This article uses three studies to explore the relationship between power sense and cooperation and its psychological mechanism. There are four core assumptions. H1: Power sense is positively related to the cooperative personality; H2: Power sense positively affects cooperation; H3: Perceived control plays a mediating role in the process of the influence of power sense on cooperation; H4: Dominant motivation can be effective moderate the influence of power sense on the perceived control. At different levels of dominance motivation, power sense has different effect on perceived control. Study 1 examines the relationship between power sense and cooperative personality; Study 2 explores the effect of power sense on cooperation by using laboratory experiments; Study 3 explores the psychological mechanism of power sense affecting cooperation. We examine the mediating effect of perceived control and the moderating effect of dominance motivation by using laboratory experiments.

2. Study 1: The Relationship between Power Sense and Cooperative Personality

2.1. Purposes

We used a scale of personal power and a scale of cooperative personality to investigate the relationship between power sense and cooperative personality.

2.2. Methods

2.2.1. Participants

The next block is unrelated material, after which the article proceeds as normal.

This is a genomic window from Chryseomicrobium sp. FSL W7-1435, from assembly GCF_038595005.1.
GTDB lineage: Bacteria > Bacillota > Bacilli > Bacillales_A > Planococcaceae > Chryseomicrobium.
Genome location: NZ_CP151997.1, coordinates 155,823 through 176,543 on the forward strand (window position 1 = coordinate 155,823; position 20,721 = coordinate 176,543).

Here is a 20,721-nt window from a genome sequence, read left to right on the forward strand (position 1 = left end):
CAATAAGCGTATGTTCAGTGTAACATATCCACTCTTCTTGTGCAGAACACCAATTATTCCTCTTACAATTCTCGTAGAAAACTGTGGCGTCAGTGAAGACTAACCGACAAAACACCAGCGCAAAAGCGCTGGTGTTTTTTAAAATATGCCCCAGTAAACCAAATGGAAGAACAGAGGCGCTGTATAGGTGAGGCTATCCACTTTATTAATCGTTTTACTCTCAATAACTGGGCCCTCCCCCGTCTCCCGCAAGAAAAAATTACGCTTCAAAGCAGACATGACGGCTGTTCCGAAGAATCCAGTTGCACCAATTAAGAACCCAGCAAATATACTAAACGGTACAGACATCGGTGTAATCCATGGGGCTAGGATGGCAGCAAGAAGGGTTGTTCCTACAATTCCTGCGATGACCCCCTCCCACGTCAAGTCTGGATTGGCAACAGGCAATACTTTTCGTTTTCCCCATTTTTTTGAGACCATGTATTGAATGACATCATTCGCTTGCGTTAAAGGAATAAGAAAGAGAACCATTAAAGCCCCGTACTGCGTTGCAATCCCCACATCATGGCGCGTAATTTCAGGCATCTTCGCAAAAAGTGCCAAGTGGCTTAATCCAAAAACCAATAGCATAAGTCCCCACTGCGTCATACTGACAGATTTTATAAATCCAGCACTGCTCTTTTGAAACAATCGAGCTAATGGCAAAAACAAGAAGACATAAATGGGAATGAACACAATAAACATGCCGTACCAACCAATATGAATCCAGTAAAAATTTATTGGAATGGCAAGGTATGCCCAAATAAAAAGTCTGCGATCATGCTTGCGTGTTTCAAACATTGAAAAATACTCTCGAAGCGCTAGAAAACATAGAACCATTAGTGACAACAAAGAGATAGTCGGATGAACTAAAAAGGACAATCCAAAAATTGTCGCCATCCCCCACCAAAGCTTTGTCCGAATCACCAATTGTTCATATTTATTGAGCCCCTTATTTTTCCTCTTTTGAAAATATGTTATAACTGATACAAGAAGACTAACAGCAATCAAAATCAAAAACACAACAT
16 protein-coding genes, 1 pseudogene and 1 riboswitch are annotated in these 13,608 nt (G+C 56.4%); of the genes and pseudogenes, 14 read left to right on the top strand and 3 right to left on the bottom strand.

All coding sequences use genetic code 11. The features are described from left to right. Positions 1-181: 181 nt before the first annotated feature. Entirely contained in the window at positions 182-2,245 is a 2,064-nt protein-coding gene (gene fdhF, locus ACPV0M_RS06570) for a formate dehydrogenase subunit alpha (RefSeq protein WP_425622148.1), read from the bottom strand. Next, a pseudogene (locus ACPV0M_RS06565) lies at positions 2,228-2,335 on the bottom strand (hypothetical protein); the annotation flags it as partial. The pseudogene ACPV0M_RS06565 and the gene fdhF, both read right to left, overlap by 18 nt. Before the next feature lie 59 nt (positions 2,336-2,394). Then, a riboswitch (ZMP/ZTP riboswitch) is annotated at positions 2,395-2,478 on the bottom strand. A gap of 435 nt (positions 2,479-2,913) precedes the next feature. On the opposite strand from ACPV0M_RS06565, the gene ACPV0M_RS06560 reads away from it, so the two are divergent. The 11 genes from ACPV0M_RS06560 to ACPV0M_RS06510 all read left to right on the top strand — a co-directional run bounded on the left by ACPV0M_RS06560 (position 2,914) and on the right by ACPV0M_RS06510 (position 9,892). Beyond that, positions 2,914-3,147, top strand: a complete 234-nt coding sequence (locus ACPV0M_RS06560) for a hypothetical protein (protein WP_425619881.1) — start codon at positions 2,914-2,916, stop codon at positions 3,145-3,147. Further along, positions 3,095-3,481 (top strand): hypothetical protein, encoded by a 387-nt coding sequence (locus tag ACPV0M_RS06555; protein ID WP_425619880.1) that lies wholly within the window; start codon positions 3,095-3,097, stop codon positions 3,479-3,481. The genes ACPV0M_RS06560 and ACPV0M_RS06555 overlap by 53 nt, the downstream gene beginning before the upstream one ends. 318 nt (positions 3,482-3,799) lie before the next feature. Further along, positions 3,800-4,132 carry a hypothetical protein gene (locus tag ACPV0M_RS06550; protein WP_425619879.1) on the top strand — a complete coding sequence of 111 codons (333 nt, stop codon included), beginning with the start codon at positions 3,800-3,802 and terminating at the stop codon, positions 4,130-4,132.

We send 200 questionnaires to the participants (200 Chinese university students, 106 males and 94 females, between 18 and 30 years old). Participants were physically and mentally healthy and had not participated in similar experiments before.

2.2.2. Measurement

1) Scale of Personal Power

We used the scale of personal power developed by Anderson, John and Keltner (2012) , deemed to have good reliability and validity. The scale has 8 items, such as “I think I was very influential.” The participants completed the scale by self-assessment. Before the formal publication of this scale, it has been cited by many articles (Chen, Langner, & Mendoza-Denton, 2009; Harms, Roberts, & Wood, 2007) .

2) Scale of cooperative personality

This scale is the subscale of the Scale of Cooperative and Competitive Personality developed by Xie et al. in 2006 . The subscale of cooperative personality has three dimensions: inclusiveness, reciprocity and willingness to group. This subscale often used to measure individual general cooperation tendencies. There are 13 items in this scale which divided into 3 dimensions: inclusiveness, reciprocity and willingness to the group.